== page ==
Testing of Dynamic Cold-Cloud Seeding Concepts in Thailand Part I: Experimental Design and Its Implementation


  • William L Woodley Woodley Weather Consultants Littleton, CO
  • Daniel Rosenfeld Department of Atmospheric Sciences Hebrew University of Jerusalem
  • Warawut Khantiyanan Royal Rainmaking Research & Development Institute Bangkok, Thailand
  • Wathana Sukarnjanaset Royal Rainmaking Research & Development Institute Bangkok, Thailand
  • Prinya Sudhikoses Royal Rainmaking Research & Development Institute Bangkok, Thailand
  • Ronit Nirel Department of Statistics Hebrew University of Jerusalem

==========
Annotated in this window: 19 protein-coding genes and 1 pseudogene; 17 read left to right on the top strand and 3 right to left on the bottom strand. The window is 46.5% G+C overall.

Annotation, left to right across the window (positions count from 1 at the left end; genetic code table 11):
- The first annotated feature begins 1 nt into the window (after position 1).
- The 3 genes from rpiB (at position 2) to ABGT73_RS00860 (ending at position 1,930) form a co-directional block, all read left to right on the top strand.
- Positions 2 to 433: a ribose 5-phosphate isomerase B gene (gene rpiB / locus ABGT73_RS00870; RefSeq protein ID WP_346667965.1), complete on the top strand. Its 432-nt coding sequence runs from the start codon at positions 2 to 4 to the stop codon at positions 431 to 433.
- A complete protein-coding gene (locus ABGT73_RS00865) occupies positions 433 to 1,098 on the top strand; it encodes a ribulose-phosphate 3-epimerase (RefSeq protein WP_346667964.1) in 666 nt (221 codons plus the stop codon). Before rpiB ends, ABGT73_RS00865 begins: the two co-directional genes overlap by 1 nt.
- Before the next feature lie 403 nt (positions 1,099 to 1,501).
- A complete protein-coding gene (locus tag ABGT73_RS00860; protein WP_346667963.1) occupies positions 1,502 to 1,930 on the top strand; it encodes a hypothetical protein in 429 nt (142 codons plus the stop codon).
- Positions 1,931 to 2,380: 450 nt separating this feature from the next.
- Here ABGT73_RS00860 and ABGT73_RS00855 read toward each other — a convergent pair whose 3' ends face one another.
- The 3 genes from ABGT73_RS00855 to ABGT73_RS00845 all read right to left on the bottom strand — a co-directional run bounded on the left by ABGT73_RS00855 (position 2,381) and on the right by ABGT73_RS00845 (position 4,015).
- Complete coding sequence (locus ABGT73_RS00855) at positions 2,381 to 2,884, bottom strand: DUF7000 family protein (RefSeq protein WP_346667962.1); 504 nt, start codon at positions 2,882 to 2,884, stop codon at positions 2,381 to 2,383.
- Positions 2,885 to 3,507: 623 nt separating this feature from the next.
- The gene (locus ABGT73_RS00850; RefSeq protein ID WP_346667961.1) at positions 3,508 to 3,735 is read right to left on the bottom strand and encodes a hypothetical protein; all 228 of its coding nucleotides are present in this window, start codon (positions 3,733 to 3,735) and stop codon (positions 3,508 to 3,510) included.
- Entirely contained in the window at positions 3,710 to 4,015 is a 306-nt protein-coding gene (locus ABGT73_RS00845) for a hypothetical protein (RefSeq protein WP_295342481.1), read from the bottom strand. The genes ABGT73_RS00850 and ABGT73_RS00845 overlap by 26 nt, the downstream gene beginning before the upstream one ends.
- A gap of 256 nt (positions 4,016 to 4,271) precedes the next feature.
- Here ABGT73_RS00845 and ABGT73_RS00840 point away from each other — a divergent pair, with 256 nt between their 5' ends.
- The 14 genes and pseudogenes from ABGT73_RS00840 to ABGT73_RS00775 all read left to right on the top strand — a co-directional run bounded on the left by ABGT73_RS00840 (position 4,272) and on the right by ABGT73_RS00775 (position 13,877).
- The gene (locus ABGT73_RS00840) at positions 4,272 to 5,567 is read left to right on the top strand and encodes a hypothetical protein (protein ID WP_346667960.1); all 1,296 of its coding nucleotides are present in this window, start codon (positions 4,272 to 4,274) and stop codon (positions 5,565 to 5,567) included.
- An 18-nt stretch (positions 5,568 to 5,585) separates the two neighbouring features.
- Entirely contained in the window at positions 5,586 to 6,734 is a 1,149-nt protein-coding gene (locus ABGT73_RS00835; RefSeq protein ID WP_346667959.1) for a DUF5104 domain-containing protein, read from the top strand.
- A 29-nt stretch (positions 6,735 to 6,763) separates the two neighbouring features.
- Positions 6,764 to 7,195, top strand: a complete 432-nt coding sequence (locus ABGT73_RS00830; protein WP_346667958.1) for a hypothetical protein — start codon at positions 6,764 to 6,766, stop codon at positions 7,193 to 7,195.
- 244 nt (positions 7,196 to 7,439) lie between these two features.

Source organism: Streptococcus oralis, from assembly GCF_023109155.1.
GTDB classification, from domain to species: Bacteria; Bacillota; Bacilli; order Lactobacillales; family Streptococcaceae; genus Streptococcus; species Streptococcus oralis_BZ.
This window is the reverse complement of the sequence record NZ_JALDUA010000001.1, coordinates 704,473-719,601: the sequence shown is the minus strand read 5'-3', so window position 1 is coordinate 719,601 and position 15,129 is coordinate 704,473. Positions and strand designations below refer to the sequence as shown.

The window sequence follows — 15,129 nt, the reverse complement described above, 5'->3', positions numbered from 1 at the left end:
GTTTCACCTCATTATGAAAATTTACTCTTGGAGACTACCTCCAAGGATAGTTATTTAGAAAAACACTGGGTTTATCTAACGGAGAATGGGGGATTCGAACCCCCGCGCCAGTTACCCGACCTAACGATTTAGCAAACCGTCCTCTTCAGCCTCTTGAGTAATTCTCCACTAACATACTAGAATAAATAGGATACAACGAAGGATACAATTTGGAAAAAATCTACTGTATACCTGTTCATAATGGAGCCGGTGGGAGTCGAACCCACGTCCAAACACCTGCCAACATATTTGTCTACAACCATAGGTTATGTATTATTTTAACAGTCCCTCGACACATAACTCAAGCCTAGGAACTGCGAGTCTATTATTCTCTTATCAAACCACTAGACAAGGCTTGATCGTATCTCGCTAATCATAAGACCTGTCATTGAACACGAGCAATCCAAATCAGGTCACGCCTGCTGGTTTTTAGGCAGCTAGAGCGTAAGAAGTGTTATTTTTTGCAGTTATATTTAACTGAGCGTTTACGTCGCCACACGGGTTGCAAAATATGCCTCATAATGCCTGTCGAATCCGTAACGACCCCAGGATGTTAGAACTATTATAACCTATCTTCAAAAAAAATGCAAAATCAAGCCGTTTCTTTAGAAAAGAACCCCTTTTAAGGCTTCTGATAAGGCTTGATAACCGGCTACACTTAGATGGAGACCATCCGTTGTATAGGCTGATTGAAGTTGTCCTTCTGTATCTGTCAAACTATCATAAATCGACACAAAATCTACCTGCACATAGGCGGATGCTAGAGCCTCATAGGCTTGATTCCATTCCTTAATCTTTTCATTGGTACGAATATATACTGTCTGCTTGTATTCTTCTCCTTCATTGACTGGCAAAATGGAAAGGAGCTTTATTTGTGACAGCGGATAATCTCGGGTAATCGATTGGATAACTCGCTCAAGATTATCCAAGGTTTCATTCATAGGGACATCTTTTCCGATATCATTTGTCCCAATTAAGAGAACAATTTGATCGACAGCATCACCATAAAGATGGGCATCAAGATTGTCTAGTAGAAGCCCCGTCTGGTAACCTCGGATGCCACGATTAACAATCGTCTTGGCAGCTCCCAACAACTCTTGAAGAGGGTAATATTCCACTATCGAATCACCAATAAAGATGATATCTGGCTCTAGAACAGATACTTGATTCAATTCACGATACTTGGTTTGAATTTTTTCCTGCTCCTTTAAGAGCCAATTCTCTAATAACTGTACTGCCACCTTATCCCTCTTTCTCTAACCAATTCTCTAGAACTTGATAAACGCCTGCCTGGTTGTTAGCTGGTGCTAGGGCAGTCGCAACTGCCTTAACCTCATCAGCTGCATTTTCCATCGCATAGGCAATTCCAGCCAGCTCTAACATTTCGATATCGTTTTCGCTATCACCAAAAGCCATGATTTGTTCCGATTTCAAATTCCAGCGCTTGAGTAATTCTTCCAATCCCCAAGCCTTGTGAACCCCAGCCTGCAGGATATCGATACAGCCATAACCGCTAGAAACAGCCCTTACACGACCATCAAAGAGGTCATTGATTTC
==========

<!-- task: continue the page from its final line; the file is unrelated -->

Dynamic, cold-cloud, seeding concepts are being tested in Thailand in the context of the Applied Atmospheric Resources Research Program (AARRP). This work was conducted under a contract with the Bureau of Reclamation as part of a U.S. Agency for International Development-sponsored program to upgrade Thailand’s weather modification capability.. The AARRP is a component of Thailand’s national program of weather modification under the direction of the Royal Rainmaking Research Development Institute (RRRDI). Part I focuses on the design and execution of the Thai, exploratory, randomized, cold-cloud experiments and on the conceptual model that is guiding these investigations. The treatment units for these experiments are the convective cells, which contain cloud towers that meet the liquid water and updraft requirements. In the Thai design, it is the cell that receives the on-top silver iodide treatment, and any effect of seeding should manifest itself first on this scale before it is seen in the experimental unit that contains the cells. The experimental unit consists of the small multiple-cell convective system located within a radius of 25 km and centered at the location of the convective cell that qualifies the unit for the first treatment. Evaluation of the experiments is to be accomplished using an S-band (10-cm) radar that is located near Omkoi in northwestern Thailand. Fifteen experimental units (8 Seed and 7 No Seed) have been obtained to date, and they appear to be well-matched. Bias does not appear to have been a factor in the selection of these random cases and in the subsequent cloud treatments. Evaluation of these units and the convective cells contained within them is presented in Part II.




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